Barbara Lippert's Critique: Politically Incorrect | Adweek Barbara Lippert's Critique: Politically Incorrect | Adweek
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Barbara Lippert's Critique: Politically Incorrect

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Oh, hello. By the way, I understand that your father beats his mistress, praises rapists and writes obscene books while charging phone sex calls to taxpayers. And I almost forgot: He also tasers 7-year-olds and refuses to help deformed babies.

It's no news that the TV spots for this week's midterm election were more than 80 percent negative (each accusation in the paragraph above actually appeared in an ad, by the way), and that $2 billion was spent airing them. With power shifts in the House and Senate at stake, the attacks were so ratcheted up that they devolved into a sort of unintentional parody of pathetic, sleazy ads. If you actually took them seriously, it was like being a kid and listening to George and Martha go at each other in an alcoholic haze inWho's Afraid of Virginia Woolf? (albeit with subliterate English and comically terrible production values).

Never mind what such an obscene amount of money could do for healthcare and education in this country or in the rest of the world. Perhaps the only good thing about this race to the bottom in political advertising (aside from filling local cable and TV station coffers) is that it makes the consumer ad industry look great by comparison. Ironically, 40 years ago, political pundits decried candidates who were "sold like soap.'' These days, if only. It's as if a detergent company was so threatened by a competitor that it made commercials filled with such disgusting images and accusations that it resulted in viewers never wanting to step foot in a supermarket again.

So why do they do it? Obviously, because they think it works, especially in hotly contested races. There's so much at stake that both the National Republican Congressional Committee (NRCC) and the Democratic Congressional Campaign Committee (DCCC) have saved the most heinous (and dubious) ads for these last few weeks. In the past, perhaps some of these Willie Hortonesque ads did get true believers out to the polls. I think that mostly they end up motivating people to stay home out of disgust. But that's also a result—it suppresses votes.

Our sad, chaotic times have spawned such desperation, of course. But that said, I'm hoping that with the need for leadership and integrity this year that some of the most offensive ads will indeed backfire.

Take the phone sex ad run last month by the NRCC accusing New York Democrat Michael Acuri of billing taxpayers for a call to a "fantasy hotline." The badly Photoshopped ad shows the silhouette of a woman undulating while Acuri is shown leering like a doofus. But according to FactCheck.org, "The phone records indeed show a call to the number of an adult fantasy talk service at 3:26 p.m. on Jan. 28, 2004, but at 3:27 p.m.—a minute later—the records show a second number was dialed. That number was identical to the sex line's, except for the three-digit area code. The number his staff member meant to call and quickly did? That of the New York State Department of Criminal Justice Services. That's hundreds of thousands of dollars spent on an ad featuring a $1.25 misdial. And by the way, what do the kids watching think? (Many of these ads run all day.) I would imagine it raises the same kinds of excruciating questions around the dinner table that the Monica Lewinsky news flash did. ("Mommy, what's a fantasy hotline?")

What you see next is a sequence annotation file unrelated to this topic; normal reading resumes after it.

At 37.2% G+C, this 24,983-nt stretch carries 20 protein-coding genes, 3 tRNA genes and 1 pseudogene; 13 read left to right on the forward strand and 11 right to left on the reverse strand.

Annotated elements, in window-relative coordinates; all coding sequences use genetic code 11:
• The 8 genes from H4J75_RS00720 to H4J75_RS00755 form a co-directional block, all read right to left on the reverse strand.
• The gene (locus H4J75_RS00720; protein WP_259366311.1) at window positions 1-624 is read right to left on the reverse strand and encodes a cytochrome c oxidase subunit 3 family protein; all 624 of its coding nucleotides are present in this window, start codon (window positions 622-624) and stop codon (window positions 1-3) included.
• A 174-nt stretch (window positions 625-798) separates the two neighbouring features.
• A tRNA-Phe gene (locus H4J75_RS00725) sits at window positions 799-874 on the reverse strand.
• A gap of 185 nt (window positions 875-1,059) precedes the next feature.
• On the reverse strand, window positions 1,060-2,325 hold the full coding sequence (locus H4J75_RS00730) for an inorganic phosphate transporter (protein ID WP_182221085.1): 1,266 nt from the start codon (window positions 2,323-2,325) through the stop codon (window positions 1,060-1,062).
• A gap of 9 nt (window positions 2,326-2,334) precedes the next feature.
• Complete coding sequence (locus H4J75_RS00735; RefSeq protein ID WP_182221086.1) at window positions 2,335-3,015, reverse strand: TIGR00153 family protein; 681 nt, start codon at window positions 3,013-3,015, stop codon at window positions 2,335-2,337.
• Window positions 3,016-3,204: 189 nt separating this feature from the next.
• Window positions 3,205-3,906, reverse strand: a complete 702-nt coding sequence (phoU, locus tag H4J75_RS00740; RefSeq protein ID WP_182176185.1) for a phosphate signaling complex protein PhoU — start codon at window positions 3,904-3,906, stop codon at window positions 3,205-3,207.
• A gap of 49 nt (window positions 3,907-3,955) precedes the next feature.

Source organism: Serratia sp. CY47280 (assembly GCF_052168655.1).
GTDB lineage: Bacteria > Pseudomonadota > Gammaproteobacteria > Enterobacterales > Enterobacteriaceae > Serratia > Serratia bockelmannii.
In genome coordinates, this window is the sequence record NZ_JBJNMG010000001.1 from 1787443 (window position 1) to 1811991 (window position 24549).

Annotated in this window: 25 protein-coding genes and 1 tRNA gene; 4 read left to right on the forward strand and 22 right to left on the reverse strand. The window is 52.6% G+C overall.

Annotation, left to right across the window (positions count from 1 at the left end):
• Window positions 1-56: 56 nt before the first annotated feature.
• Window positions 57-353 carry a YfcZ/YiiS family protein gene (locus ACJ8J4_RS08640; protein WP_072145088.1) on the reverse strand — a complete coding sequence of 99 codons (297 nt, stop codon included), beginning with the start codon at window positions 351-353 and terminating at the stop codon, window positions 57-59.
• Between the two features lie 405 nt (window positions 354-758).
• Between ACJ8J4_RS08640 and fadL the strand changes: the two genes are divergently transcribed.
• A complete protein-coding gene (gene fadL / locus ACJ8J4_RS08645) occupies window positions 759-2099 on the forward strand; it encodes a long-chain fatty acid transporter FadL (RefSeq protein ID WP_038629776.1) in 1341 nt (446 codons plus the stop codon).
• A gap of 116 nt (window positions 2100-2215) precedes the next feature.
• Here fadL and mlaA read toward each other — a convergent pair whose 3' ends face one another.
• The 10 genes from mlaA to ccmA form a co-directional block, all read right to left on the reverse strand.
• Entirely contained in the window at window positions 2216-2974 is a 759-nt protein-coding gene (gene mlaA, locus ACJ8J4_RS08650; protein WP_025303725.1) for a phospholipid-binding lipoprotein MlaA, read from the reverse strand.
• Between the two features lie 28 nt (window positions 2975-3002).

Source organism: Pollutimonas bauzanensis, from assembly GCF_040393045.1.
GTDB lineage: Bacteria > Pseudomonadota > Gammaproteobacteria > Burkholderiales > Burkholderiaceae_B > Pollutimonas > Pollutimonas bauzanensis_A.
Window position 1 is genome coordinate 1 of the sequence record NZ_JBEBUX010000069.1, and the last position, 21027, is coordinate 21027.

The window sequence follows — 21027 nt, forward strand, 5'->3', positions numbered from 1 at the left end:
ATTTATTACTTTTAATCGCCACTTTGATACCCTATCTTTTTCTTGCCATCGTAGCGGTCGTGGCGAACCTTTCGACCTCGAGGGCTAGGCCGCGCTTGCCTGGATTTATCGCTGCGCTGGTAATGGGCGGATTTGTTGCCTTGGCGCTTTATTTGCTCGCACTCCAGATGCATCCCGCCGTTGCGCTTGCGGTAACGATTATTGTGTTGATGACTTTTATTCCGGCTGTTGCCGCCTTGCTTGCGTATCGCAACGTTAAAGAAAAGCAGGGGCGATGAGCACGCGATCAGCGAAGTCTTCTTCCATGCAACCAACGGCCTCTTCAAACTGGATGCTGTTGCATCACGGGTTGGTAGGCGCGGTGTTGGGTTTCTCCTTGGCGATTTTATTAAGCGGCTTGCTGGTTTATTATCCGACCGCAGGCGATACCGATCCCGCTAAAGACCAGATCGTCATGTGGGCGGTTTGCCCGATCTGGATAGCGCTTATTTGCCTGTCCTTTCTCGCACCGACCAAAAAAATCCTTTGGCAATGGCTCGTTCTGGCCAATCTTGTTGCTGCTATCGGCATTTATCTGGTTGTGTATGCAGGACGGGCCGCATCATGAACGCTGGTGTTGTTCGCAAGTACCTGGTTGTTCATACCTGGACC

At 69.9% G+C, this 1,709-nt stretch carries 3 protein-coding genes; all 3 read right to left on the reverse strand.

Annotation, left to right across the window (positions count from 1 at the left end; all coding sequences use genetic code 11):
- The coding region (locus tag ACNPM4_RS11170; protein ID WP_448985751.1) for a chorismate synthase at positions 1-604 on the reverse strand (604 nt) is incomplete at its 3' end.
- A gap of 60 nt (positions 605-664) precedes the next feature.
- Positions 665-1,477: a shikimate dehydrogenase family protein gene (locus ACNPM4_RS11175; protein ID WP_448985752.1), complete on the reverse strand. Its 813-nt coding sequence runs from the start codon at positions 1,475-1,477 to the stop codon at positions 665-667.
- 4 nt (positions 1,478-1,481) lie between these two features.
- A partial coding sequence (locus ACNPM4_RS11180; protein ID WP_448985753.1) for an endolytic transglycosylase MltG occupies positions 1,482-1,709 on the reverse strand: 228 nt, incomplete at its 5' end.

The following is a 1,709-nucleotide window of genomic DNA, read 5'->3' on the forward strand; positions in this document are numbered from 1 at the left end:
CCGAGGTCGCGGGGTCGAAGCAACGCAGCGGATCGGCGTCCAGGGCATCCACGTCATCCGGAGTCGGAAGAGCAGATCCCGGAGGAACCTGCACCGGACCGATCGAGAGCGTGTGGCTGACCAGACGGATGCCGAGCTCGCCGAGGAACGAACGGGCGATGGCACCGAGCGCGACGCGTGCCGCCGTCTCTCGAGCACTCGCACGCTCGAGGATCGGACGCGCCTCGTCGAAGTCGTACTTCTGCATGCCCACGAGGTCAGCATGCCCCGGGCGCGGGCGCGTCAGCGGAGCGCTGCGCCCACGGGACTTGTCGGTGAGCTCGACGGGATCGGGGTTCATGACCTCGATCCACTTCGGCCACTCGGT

Unfortunately, a much-talked-about attack ad in Tennessee, against Rep. Harold Ford (D), went in for the kind of sexual innuendo that should have been abolished by the Civil War. It actually raised the specter of miscegenation (now there's an ugly old word), resurrecting the racist myth that black men prey on white women.

I'm not sure why they picked a woman who looks like a scantily clad Nancy Grace with a voice like Betty Boop for the part—maximum annoyance?—but early on in the spot she reminds us that she met Ford at a Playboy party. I realize that Republicans are the party of family values, but isn't Playboy a kind of a geriatric, or at the very least, tame brand of sex? Ford is a bachelor and the ad referred to a post-Super Bowl party that something like 8,000 people attended. The nearly naked Nancy Grace-lookalike comes back at the end of the spot to say, "Harold, call me.'' And then we get a super with the line "Just not right.'' (A radio ad had tom-tom drums in the background every time Ford's name was mentioned.)

By some bizarre new law, these ads are bankrolled by political parties who insist they have no control over them. So in this case, even the Republican candidate himself, Bob Corker, disavowed it. But the killer spots do their damage before getting pulled. This time, though, I believe that the Republicans of Tennessee will be turned off by such blatantly ugly tactics.

Which brings me to my "Have you no sense of decency?'' epiphany, one that actually gives me hope. It was due to a backfire of another sort, when Rush Limbaugh accused Michael J. Fox of playing up his symptoms of Parkinson's disease in a commercial he made for Claire McConnell. Until the ad appeared, I hadn't seen one spot that focused on critical health issues. And out of the hundreds of ads running, there was nothing that could even come near it in terms of being so breakthrough, raw and powerful. Disease is a non-partisan issue, as Fox has been saying as he makes the media rounds in the post-Limbaugh hoopla. So maybe it took Limbaugh as a whipping boy to put this whole no-decency chapter in perspective--and close it.